It was Game One of the Indians-Giants World Series in 1954 and the score was tied at 2-2 going into the eighth inning. Larry Doby and Al Rosen reached base for Cleveland with one out when New York manager Leo Durocher lifted starter Sal Maglie and brought in southpaw Don Liddle to face Vic Wertz, who already had three hits. Wertz drove the ball on the line into deep center field but a young Willie Mays tore out with his back to the plate and caught the ball as it whizzed past his left shoulder, 400 feet from home - a long ball but not a home run. Praised as one of the best plays in Series history, it led to a 5-3 tenth-inning win for the Giants.

The Giants and Yankees met in the 1922 World Series for the second straight season while still sharing the Polo Grounds as their home base. Babe Ruth had sat out the opening of the 1922 season until May 20 under a suspension meted out by the commissioner for making an unauthorized barnstorming trip following the 1921 Series.

1922 had not been an overly good season for the Babe, hitting only .315 following a .378 season the year before. His home run total of 59 had dropped to 35 in 1922. It must have been embarrassing for the Bambino to trail Ken Williams of the Browns who won the league home run title with 39. The Babe had only two hits, a double and a single, going into Game Four of the 1922 Series with the Yanks behind the Giants two games to none (Game Two had been called a tie after 10 innings because of darkness).

Ruth would not get another hit in the final two games of the Giants sweep, let alone a home run, and would finish the Series with a .118 average. In the bottom of the first inning of Game Four, Yankee lead off man Whitey Witt singled over second base off pitcher Hugh McQuillan and Joe Dugan singled to left with Ruth due up next and runners on first and second. The Babe hit a shot deep to center with the ball going behind the Eddie Grant Memorial in front of the 483 sign as Bill Cunningham made a sensational catch robbing Ruth of a home run that ended up as only a long ball. It didn't take Ruth long to recover from his bad season, rebounding in 1923 with 41 homers and a batting average of .393.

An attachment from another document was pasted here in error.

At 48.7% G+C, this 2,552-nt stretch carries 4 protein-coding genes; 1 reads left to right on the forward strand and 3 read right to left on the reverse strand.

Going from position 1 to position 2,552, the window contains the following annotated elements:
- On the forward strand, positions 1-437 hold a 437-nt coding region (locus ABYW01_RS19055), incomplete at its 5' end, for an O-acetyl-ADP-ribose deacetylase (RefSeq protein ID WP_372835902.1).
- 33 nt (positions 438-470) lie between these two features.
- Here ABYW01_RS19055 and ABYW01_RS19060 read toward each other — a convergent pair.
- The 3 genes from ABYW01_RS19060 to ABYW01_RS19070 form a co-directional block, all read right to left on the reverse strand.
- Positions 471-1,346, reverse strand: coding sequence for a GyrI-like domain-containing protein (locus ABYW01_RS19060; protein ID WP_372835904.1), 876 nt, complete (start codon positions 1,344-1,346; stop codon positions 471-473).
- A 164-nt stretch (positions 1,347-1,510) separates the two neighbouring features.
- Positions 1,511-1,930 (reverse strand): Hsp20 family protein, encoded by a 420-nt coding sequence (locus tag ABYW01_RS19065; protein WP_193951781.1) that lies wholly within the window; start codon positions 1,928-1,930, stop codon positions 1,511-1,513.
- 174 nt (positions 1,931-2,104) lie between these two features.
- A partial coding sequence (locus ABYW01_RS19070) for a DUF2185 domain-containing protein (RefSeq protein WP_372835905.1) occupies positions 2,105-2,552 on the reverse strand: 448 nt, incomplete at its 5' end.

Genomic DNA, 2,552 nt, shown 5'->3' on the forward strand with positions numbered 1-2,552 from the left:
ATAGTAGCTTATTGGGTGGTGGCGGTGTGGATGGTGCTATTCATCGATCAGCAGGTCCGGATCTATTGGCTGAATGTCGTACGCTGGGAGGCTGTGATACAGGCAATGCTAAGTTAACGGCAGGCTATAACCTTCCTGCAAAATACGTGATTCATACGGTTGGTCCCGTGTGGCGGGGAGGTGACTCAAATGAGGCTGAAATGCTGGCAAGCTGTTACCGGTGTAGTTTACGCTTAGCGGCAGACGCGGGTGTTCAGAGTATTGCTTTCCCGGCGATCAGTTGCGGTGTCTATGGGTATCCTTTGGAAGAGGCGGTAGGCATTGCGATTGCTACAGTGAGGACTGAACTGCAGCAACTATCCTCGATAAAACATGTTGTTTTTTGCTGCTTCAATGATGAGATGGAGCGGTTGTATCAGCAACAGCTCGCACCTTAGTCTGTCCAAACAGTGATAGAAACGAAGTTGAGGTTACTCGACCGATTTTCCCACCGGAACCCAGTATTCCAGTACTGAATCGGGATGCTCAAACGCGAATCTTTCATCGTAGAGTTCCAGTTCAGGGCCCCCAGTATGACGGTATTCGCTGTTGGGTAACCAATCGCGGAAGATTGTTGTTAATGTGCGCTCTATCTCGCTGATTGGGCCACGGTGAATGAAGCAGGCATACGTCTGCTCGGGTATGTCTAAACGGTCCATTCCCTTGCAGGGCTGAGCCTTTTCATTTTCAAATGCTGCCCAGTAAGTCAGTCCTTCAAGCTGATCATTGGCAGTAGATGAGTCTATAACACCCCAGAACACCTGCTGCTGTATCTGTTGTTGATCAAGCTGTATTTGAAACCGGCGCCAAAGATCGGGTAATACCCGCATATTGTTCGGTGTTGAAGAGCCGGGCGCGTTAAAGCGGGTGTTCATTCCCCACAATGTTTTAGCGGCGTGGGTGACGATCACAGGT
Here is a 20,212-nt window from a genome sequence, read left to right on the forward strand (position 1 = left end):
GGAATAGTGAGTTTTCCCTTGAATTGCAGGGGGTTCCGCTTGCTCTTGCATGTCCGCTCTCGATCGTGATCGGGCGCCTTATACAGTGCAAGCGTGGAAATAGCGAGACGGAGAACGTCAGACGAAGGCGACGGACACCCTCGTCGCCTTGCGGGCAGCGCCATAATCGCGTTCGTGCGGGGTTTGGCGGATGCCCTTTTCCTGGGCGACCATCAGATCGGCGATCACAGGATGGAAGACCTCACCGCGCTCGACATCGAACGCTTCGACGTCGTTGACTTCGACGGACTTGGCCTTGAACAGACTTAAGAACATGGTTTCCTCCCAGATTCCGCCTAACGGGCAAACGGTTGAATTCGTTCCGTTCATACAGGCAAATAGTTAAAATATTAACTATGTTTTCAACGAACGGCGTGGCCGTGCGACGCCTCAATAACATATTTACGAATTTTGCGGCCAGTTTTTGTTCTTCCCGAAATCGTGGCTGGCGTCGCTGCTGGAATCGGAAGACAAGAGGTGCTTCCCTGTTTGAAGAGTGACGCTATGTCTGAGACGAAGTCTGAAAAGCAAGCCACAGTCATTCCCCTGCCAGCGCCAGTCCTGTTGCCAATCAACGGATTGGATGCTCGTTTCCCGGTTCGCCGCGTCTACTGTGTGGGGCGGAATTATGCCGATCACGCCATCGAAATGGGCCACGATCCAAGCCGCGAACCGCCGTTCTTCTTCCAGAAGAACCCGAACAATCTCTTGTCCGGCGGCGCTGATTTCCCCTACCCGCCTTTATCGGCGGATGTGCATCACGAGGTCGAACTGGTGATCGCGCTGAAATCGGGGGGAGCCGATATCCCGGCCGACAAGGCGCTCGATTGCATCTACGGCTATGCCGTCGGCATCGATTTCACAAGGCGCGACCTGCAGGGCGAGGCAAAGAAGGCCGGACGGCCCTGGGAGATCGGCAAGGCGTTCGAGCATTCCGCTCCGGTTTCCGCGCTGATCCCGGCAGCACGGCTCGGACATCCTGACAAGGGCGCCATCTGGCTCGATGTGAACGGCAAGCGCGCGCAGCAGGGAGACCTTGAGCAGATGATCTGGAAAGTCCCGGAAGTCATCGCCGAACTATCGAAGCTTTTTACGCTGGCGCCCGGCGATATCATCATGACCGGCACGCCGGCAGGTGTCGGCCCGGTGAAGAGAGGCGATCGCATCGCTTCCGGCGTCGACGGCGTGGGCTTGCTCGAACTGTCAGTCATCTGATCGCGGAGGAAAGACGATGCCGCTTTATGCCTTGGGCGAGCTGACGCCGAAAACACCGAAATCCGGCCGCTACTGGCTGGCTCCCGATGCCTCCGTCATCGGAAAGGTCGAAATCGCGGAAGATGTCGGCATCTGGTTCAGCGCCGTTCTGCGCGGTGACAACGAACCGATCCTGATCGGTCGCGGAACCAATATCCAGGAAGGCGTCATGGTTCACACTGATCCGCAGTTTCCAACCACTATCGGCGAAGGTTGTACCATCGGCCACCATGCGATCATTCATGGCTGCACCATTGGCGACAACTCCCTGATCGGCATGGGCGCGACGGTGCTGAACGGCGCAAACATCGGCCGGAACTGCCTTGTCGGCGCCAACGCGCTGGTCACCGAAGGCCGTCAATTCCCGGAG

"Home Run" Baker
My final home run story that turned into another long out also takes place in the Polo Grounds. This was the first World Series the Yankees would ever play without Ruth. He had led the Yanks to their first American League title in 1921 and played on a total of seven pennant-winning Yankee squads. He had begun showing his age in 1933 and, at thirty-nine years old in 1934, Yankee team owner Jacob Ruppert released the Babe so he could join the Boston Braves in 1935 as an assistant manager and part-time outfielder. As the 1936 World Series rolled around, it was another meeting between the Yankees and Giants - and interestingly Joe DiMaggio started his own legend in center field.

The Giants won the first game 6-1 but the Yankees blew Game Two open with a seven-run third inning and a six-run ninth to take an 18-4 lead going into the Giants' last time at bat with the Yanks' Lefty Gomez facing the top of the Giants batting order. Jo Jo Moore flied to DiMaggio in center, Dick Bartell doubled to left and manager Bill Terry flew out to center. To wrap up the day, Hank Leiber drove Gomez' pitch to the base of the clubhouse at the left of the 483 sign and DiMaggio made the catch at the base of the stairs. He caught Leiber's fly on the run for the final out - then continued his run up the clubhouse steps to a quick shower.

Baseball is loaded with fantastic catches. I guess most of them are soon forgotten and, since it is impossible to rate one against the other, they all fade into the past. However, I did find a logical answer in my 2003 book - The Wild World of Sports - in a quote from Bob Gibson. "A great catch is like watching girls go by, the last one is always the prettiest."

The Magic of the Home Run, without a doubt, started with "The Sultan of Swat," Babe Ruth. Looking back when he hit 60 home runs in 1927, it was a great achievement, but hardly surprising when you look at the number he had posted in prior seasons. The Bambino was the first player to hit over 40 in a season when he hit 54 in 1920, and leading up to his record, he had hit 59 in 1921, 41 in 1923, 46 in 1924 and 47 in 1926. The first year that four players hit 40 or more homers was 1930 (Ruth, Lou Gehrig, Hack Wilson and Chuck Klein).

In the first expansion season (1961), eight players eclipsed that mark. Besides Roger Maris' 61, Mickey Mantle 54, Jim Gentile, Harmon Killebrew and Orlando Cepeda each hit 46, Rocky Colavito 45, Norm Cash 41 and Willie Mays 40. This would not happen again until 1996 when 16 players posted 40 or more. In 1997, eleven did it and in 1998, 13 reached that peak.